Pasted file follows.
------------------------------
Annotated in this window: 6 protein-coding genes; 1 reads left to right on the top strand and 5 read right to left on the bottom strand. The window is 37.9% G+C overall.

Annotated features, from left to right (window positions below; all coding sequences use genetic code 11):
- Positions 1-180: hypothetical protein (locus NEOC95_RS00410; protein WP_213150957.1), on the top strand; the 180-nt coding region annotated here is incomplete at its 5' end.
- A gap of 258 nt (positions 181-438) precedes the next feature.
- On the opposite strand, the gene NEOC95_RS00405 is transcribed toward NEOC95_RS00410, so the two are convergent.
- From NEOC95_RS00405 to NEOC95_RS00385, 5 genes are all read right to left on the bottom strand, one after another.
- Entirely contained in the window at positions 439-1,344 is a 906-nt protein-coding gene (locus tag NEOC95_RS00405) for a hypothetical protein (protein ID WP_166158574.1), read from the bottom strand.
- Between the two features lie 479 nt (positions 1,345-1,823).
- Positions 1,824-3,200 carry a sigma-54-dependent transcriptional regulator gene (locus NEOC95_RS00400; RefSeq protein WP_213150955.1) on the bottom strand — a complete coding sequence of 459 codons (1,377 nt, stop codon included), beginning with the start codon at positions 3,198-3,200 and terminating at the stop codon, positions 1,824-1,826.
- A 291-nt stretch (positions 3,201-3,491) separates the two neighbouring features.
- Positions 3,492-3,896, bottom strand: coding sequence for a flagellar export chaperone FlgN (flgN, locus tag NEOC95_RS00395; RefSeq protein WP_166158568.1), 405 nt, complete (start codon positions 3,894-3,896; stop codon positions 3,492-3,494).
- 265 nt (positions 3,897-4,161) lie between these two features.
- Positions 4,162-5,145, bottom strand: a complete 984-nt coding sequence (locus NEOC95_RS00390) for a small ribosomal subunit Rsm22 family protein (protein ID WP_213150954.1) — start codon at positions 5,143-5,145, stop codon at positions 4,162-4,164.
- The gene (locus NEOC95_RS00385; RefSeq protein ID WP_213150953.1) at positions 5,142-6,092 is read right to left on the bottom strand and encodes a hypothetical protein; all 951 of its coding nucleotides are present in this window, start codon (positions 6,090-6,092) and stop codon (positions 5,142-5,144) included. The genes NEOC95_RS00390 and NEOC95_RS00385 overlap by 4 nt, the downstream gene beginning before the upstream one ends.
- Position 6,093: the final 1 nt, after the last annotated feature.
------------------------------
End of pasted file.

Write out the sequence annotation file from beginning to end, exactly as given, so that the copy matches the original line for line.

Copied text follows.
Annotated in this window: 6 protein-coding genes; 1 reads left to right on the top strand and 5 read right to left on the bottom strand. The window is 37.9% G+C overall.

Annotated features, from left to right (window positions below; all coding sequences use genetic code 11):
- Positions 1-180: hypothetical protein (locus NEOC95_RS00410; protein WP_213150957.1), on the top strand; the 180-nt coding region annotated here is incomplete at its 5' end.
- A gap of 258 nt (positions 181-438) precedes the next feature.
- On the opposite strand, the gene NEOC95_RS00405 is transcribed toward NEOC95_RS00410, so the two are convergent.
- From NEOC95_RS00405 to NEOC95_RS00385, 5 genes are all read right to left on the bottom strand, one after another.
- Entirely contained in the window at positions 439-1,344 is a 906-nt protein-coding gene (locus tag NEOC95_RS00405) for a hypothetical protein (protein ID WP_166158574.1), read from the bottom strand.
- Between the two features lie 479 nt (positions 1,345-1,823).
- Positions 1,824-3,200 carry a sigma-54-dependent transcriptional regulator gene (locus NEOC95_RS00400; RefSeq protein WP_213150955.1) on the bottom strand — a complete coding sequence of 459 codons (1,377 nt, stop codon included), beginning with the start codon at positions 3,198-3,200 and terminating at the stop codon, positions 1,824-1,826.
- A 291-nt stretch (positions 3,201-3,491) separates the two neighbouring features.
- Positions 3,492-3,896, bottom strand: coding sequence for a flagellar export chaperone FlgN (flgN, locus tag NEOC95_RS00395; RefSeq protein WP_166158568.1), 405 nt, complete (start codon positions 3,894-3,896; stop codon positions 3,492-3,494).
- 265 nt (positions 3,897-4,161) lie between these two features.
- Positions 4,162-5,145, bottom strand: a complete 984-nt coding sequence (locus NEOC95_RS00390) for a small ribosomal subunit Rsm22 family protein (protein ID WP_213150954.1) — start codon at positions 5,143-5,145, stop codon at positions 4,162-4,164.
- The gene (locus NEOC95_RS00385; RefSeq protein ID WP_213150953.1) at positions 5,142-6,092 is read right to left on the bottom strand and encodes a hypothetical protein; all 951 of its coding nucleotides are present in this window, start codon (positions 6,090-6,092) and stop codon (positions 5,142-5,144) included. The genes NEOC95_RS00390 and NEOC95_RS00385 overlap by 4 nt, the downstream gene beginning before the upstream one ends.
- Position 6,093: the final 1 nt, after the last annotated feature.